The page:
Monthly Archive for January, 2015

Hadoop Data Protection

I just came across this nice summary of data protection strategies for Hadoop.  It hits on a key problem: typical backup strategies for Hadoop just won’t handle the volume of data, and there’s not much available from dedicated backup vendors either.  Because it’s a daunting problem, companies just assume that Hadoop is “distributed enough” to not require a bulletproof backup strategy.

But as we’ve heard time and again from our customers, that’s just not the case.  The article shows why – if you read on to the section on DistCP, the tool normally used for cluster backup, you’ll see that it can take hours to back up a few terabytes of data.

As the article mentions, what’s necessary is an efficient block-level backup solution.  Luckily, that’s just what WANdisco provides in Nonstop Hadoop.  The architect of our geographically distributed solution for a unified cross-cluster HDFS data layer described the approach at a Strata conference last year.

The article actually mentions our solution, but I think there was a slight misunderstanding.  WANdisco does not actually make “just a backup” solution, so we don’t provide any more versioning than what you get out of regular HDFS.  In fact that’s the whole point – we provide an HDFS data layer that spans multiple clusters and locations.  It provides a very effective Disaster Recovery strategy as well as other benefits like cluster zones and multiple data-center ingest.


Interested in learning more?  We’re here to help.

Complete control over Hadoop data locality

Non-Stop Hadoop provides a unified data layer across Hadoop clusters in one or many locations. This unified data layer solves a number of problems by providing a very low recovery point objective for critical data, full continuity of data access in the event of failure, and the ability to ingest and process data at any cluster.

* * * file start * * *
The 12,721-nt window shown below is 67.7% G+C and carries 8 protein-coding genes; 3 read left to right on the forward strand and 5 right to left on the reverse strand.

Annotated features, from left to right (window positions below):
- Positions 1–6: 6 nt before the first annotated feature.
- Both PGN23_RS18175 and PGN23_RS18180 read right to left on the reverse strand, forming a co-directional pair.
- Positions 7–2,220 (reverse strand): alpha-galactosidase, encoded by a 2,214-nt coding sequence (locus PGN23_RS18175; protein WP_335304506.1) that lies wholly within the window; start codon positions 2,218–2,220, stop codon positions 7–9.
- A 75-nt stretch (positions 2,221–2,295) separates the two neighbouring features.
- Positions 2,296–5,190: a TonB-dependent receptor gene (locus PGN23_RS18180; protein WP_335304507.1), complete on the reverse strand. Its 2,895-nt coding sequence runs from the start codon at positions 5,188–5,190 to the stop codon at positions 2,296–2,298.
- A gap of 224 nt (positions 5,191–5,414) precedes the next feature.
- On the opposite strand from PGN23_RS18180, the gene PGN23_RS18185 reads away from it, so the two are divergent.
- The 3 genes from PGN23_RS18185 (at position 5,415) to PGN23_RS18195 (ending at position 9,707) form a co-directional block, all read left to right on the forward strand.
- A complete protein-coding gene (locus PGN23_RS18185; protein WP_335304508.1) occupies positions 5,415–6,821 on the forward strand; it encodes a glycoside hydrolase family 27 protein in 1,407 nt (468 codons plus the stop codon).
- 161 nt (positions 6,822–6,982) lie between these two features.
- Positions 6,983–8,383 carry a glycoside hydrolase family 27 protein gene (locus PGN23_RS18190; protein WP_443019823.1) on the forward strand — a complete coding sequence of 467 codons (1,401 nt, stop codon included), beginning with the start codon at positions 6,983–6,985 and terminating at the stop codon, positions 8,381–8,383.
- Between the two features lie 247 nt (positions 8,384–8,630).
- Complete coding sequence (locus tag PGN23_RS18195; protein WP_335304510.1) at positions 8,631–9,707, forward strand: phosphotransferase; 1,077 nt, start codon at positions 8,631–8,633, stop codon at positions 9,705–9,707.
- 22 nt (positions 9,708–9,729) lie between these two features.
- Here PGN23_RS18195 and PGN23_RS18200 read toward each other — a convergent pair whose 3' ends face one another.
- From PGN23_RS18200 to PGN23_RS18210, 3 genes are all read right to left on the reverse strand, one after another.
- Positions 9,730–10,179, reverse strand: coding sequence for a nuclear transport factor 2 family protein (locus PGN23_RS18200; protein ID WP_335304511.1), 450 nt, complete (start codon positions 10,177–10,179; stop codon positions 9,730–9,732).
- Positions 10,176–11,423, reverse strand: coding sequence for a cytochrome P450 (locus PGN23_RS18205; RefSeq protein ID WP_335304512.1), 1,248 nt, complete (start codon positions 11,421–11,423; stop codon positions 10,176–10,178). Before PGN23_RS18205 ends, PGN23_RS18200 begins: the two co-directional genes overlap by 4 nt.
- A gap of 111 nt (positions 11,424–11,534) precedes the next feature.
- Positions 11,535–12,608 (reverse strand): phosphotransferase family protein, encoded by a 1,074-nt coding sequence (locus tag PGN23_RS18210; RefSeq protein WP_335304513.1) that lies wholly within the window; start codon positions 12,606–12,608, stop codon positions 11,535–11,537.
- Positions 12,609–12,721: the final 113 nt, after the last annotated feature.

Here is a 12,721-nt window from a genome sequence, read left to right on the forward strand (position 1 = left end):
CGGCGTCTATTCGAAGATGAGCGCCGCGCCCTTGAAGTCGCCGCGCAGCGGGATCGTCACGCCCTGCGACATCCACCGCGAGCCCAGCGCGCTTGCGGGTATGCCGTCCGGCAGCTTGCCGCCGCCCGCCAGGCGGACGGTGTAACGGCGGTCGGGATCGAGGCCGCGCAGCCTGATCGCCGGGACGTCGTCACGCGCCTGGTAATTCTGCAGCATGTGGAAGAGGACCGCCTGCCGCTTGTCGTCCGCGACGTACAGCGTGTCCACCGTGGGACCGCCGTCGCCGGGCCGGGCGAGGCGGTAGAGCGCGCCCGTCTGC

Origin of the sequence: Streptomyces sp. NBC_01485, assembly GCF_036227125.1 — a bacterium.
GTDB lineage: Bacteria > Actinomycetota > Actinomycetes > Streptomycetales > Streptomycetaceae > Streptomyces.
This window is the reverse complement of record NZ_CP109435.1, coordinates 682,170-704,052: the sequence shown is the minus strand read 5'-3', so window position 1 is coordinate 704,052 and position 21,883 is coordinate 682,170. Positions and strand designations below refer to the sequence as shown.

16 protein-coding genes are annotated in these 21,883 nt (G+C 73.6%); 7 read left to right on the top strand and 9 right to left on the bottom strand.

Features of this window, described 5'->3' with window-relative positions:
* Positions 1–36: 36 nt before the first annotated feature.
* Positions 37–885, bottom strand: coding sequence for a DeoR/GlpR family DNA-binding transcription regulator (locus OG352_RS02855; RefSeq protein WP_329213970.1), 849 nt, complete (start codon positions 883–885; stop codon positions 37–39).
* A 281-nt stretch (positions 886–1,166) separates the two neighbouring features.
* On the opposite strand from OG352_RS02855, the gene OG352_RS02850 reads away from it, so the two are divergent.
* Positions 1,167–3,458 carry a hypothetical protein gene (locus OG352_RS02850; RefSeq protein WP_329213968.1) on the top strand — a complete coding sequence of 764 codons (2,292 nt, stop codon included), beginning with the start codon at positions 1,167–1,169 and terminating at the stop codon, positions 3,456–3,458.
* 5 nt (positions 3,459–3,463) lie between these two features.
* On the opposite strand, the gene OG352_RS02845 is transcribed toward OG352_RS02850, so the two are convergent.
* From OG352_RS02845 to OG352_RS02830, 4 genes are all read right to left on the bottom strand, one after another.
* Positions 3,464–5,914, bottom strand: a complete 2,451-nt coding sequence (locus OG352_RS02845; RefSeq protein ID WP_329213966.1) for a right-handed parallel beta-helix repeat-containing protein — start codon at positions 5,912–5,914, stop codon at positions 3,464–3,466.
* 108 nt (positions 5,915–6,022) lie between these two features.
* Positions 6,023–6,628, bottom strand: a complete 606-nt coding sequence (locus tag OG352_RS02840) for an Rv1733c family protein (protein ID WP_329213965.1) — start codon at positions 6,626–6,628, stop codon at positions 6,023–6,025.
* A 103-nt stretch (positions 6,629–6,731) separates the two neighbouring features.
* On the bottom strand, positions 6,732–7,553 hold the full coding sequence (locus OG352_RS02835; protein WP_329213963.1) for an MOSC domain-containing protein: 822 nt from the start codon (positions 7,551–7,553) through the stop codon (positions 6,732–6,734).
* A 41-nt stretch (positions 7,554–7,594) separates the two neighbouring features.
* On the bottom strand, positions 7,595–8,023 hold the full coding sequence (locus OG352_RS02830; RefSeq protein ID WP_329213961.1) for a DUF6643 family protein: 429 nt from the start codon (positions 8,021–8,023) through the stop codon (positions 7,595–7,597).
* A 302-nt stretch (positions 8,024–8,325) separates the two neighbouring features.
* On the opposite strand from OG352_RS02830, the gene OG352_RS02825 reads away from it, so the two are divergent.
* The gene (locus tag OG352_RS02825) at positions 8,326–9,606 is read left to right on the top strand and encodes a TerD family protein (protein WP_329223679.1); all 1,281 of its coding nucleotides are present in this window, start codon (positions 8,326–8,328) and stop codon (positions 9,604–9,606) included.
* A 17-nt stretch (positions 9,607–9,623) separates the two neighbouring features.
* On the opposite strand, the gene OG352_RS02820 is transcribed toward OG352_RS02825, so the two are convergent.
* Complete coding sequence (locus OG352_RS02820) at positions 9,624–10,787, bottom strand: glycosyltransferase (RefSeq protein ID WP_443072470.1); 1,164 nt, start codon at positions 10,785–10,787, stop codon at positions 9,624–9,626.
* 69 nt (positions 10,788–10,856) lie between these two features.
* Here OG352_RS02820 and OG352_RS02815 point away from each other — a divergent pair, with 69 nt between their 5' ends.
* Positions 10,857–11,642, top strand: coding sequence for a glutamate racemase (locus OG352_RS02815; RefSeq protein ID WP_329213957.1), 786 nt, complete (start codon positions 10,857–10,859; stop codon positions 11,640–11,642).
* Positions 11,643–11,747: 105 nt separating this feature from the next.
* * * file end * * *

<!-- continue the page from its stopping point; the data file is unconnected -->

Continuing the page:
Carrying implementation of this layer to its logical conclusion, you may ask if we’ve introduced a new problem in the process of solving these others, namely, what if you don’t want to replicate all HDFS data everywhere?

Perhaps you have to respect data privacy or locality regulations, or maybe it’s just not practical to ship all your raw data across the WAN. Do you have to fall back to workflow management systems like Falcon to do scheduled selective data transfers, and deal with the delays and complexity of building an ETL-style pipeline?

Luckily, no. Non-Stop Hadoop provides a selective replication capability that is more sophisticated than what you could build manually with the stock data transfer tools. As part of a centralized administration function, for each part of the HDFS namespace you can define:

  • Which data centers receive the data
  • The replication factor in each data center
  • Whether data is available for remote (WAN) read even if it is not available locally
  • Whether data can be written in a particular data center

This solves a host of problems. Perhaps most importantly, if you have sensitive data that cannot be transferred outside a certain area, you can make sure it never reaches data centers in other areas. Further, you can ensure that the restricted part of the namespace is never accessed for reads or writes in other areas.

Non-Stop Hadoop’s selective replication also solves some efficiency problems. Simply choose not to replicate temporary ‘working’ data, or only replicate rarely accessed data on demand. Similarly, you don’t need as high a replication factor if data exists in multiple locations, so you can cut down on some local storage costs.

Selective replication across multiple clusters sharing a Nonstop Hadoop HDFS data layer: Replication policies control where subsets of HDFS are replicated, the replication factor in each cluster, and the availability of remote (WAN) reads

Selective replication across multiple clusters sharing a Nonstop Hadoop HDFS data layer: Replication policies control where subsets of HDFS are replicated, the replication factor in each cluster, and the availability of remote (WAN) reads